Religion is the beliefs and practices that people hold about what they consider to be holy, sacred, absolute, spiritual or divine. Typically, it involves the way that they deal with ultimate concerns about their lives and what happens to them after death. Some of these concerns are expressed as concern with disembodied spirits or the cosmological order; others in terms of a relationship with and an attitude toward a broader human community or the natural world.
For many people, religion provides comfort and guidance in times of crisis and offers a moral framework that shapes their behaviors. It is also a source of social support and a means of connecting with tradition. Studies suggest that those who are religious may experience greater life expectancy and health benefits.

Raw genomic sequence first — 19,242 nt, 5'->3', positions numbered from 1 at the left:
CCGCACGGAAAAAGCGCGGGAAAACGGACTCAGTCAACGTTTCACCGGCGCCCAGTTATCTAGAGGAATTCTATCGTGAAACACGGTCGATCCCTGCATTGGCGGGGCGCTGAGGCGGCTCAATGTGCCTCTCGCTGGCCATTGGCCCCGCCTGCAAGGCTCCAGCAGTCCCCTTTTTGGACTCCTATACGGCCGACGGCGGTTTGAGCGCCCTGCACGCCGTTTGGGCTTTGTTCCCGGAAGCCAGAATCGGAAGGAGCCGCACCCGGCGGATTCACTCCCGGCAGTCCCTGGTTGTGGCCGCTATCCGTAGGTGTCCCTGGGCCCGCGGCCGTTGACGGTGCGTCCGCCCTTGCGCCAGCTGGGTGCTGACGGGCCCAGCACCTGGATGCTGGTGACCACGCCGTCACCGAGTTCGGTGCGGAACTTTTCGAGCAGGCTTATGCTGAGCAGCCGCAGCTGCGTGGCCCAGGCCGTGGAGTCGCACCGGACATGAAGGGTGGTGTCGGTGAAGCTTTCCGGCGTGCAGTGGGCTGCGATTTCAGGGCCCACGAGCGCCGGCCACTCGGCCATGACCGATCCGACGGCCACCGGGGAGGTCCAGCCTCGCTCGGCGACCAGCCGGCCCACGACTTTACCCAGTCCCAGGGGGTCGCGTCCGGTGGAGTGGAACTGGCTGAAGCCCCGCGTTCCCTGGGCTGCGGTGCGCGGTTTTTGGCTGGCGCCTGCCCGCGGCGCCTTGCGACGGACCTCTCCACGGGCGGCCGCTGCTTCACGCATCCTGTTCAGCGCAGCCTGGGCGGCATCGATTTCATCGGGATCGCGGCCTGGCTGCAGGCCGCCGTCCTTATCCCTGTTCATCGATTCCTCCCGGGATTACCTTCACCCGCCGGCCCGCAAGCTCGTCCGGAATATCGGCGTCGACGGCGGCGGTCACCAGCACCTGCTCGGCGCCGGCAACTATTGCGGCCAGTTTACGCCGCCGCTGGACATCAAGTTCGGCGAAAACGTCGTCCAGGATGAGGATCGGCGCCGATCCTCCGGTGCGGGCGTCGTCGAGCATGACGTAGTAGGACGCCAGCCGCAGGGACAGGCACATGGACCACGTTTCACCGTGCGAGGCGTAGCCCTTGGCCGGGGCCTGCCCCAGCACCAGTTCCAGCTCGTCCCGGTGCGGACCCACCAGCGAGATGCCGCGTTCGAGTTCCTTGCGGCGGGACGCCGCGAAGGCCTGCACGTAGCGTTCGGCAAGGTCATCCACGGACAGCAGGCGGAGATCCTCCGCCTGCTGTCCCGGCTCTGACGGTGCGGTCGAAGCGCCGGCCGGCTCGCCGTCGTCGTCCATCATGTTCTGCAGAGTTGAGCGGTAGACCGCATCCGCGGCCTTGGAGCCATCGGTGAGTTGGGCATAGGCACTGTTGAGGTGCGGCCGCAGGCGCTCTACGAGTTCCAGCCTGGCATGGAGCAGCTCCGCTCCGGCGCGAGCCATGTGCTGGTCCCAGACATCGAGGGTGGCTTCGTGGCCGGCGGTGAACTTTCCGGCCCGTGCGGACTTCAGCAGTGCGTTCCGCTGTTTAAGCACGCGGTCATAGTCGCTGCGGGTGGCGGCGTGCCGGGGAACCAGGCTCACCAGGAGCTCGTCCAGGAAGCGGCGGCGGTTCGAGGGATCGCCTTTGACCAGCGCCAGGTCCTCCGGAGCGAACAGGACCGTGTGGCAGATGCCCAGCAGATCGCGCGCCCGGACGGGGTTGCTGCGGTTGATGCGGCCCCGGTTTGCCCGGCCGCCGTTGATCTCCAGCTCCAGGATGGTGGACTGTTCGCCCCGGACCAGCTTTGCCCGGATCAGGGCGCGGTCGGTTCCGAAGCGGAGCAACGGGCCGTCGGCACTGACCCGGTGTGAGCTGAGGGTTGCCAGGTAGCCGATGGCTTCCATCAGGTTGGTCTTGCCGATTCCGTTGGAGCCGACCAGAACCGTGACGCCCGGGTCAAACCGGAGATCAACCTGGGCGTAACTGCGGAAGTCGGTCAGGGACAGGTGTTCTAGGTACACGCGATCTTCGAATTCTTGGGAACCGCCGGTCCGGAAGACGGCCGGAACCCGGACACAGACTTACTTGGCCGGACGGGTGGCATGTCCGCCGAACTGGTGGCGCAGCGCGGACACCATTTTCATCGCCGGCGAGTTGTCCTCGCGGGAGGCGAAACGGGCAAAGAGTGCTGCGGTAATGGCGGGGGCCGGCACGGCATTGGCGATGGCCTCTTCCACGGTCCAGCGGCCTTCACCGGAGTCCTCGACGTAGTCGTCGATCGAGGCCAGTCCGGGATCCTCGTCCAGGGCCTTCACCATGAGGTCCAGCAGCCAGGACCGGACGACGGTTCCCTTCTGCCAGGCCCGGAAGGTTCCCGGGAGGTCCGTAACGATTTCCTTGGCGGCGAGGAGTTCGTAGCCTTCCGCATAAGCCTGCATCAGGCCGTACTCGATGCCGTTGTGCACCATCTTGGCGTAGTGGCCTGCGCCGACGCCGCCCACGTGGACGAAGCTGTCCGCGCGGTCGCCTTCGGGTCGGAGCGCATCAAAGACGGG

Historically, scholars have offered a variety of definitions of Religion. Some of them (like those of Emile Durkheim, Max Weber and Paul Tillich) have been “monothetic,” operating on the assumption that a concept has one defining property that sets it apart from other phenomena. Others have taken a “polythetic” approach, treating it as a category or family of concepts that can share similarities but are not identical.
It is not easy to pin down a definition of Religion that encompasses the vast array of cultural manifestations of this concept. But a few key traits seem to characterize the religions that most humans practice. These are: